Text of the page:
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The Honolulu Advertiser
Posted on: Saturday, September 1, 2007

Roles of modern-day godparents

By Vivi Hoang
The Tennessean

Hawaii news photo - The Honolulu Advertiser

Tracy Coleman cuddles godson Nat Howards, 4, while her husband, John, holds their other godson, 2-year-old Frank, at a relative's home in Nashville.

The Tennessean photo

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What started out more than 1,500 years ago as a simple task - presenting a child for baptism - has become a revered but blurry mix of religious and secular duty.

What does a godparent do? In most cases, whatever they, and their godchild's parents, think best. The role may be centuries old, but it's far from anachronistic. People customize everything from their rides to their ring tones to suit their tastes these days, and how they treat godparenting is no different, keeping the lifelong position going strong and its prospects healthy.

"It's this resilient, tenacious tradition that has lost its past," says Lisa Kimball, a lecturer with the University of Minnesota who studies godparenting. "It's lost its connection back to its history. What is its role today? People are inventing it."


The custom has survived the ages but evolved into one fraught with inconsistency.

"There's a sense of familiarity and honor," says Kimball, an Episcopalian and godmother to an astounding 13 godchildren. "But at the same time, there's an absent discourse. It's very public when it gets started and it drifts into privacy, so it may or may not be sustained. There's often either a deep connection or pained distance. That's the paradox."

So what is the role of the modern-day godparent?

People are fashioning it as a quilt of institutional knowledge, tradition and social expectation, Kimball says. The role has largely developed into one of companionship and mentoring, not always with a spiritual component.

"Godparents are there for their friends' children to talk or give advice when they don't or can't talk with their parents," says 45-year-old Regina Hambrick of Nashville, Tenn., who's been by her godson's side since his birth. "My godchild Michael is now 21 years old, and we are still close."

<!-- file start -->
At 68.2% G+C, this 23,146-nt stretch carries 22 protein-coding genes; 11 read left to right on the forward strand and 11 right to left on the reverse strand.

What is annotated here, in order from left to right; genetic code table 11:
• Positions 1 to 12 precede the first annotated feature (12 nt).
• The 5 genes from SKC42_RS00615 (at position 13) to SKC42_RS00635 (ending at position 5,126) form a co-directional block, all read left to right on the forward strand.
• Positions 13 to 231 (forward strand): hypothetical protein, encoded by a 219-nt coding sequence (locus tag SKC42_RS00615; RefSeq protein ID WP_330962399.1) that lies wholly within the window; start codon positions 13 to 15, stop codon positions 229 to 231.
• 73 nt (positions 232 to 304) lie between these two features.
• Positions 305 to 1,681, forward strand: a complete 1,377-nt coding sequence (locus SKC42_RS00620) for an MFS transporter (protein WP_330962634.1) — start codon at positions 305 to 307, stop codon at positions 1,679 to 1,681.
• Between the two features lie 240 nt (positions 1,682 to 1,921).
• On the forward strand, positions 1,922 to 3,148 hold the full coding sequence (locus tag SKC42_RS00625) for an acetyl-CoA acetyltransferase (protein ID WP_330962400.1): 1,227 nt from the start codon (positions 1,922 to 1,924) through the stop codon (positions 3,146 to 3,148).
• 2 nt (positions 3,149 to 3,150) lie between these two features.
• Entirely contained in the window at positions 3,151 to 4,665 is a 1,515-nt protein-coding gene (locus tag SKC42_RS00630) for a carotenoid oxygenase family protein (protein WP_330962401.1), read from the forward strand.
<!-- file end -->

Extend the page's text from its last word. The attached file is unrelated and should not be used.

Patsy Sermersheim's best friend, Donna Hazlett, chose her to be the godmother to her first son because she felt Sermersheim could best tell her son who she was if something happened to her.

Sermersheim, 46, sadly found herself having to carry out Hazlett's wishes when Hazlett was killed in a car accident seven years ago at the age of 38.

"I wrote him a very long letter all about who his mom had been and how she had grown and changed," says Sermersheim.

While it's typical for godparents to feel honored to take on such a role, parents Ashley and Michael Jaeger, whose son Elijah was baptized recently at St. Edward Church in Nashville, felt honored when their chosen godparents accepted.

"You actually handpicked and chose these people to do this for you, and you're so grateful they accepted and they want to be there and want to be part of your life and your child's life," Ashley Jaeger says.

John and Jana Blackwell of Smyrna, Tenn., godparents to two unrelated girls ages 5 and 13, characterize their job description as gift-givers, boo-boo fixers and book-readers. Those seemingly ordinary tasks will change as the girls age, but the crux of what they do remains the same, 40-year-old Jana Blackwell says.

"We are there because the parents that created them knew that, at all times, there needed to be people that represented faith and love in a family of God that knows no bloodlines," she says.


The Christian godparenting tradition developed out of the Catholic church, which to this day has very specific rules that govern it. A godparent's job is two-fold: to present the person being baptized and see to the child's spiritual upbringing.

Whoever the parents choose must be at least 16 and Catholic, says the Very Rev. David Perkin, vicar general of the Catholic Diocese of Nashville.

"In this part of the South where it's predominantly non-Catholic, many times parents of a child to be baptized represent two different Christian denominations," Perkin says. "The Catholic church law requires there be at least one Catholic godparent ... at least one, and preferably two."

If there are two, the pair must be a man and a woman, he adds.

For Franchatta Howard of Nashville, the choice was clear. She picked her cousin Tracy Coleman and Coleman's husband, John, as godparents to her two sons, who are now 2 and 4. Howard says she considered several couples but ultimately settled on the Colemans because they have similar upbringings and values, are spiritually grounded and good role models. "It's a good support system," 29-year-old Howard says. "I know that if (my sons) need something and I'm not readily available, I have two dependable people that can step in and make conscious, sound decisions."


These celebrities helped form extended families with other famous folk:

• Aretha Franklin, godmother to Whitney Houston

• Steven Spielberg, godfather to Drew Barrymore

• Drew Barrymore, godmother to Courtney Love's daughter, Frances Bean

• Jennifer Aniston, godmother to Courteney Cox's daughter, Coco

• Sting and wife Trudie Styler, godparents to Madonna's son, Rocco

• Elton John, godfather to David and Victoria Beckham's two oldest sons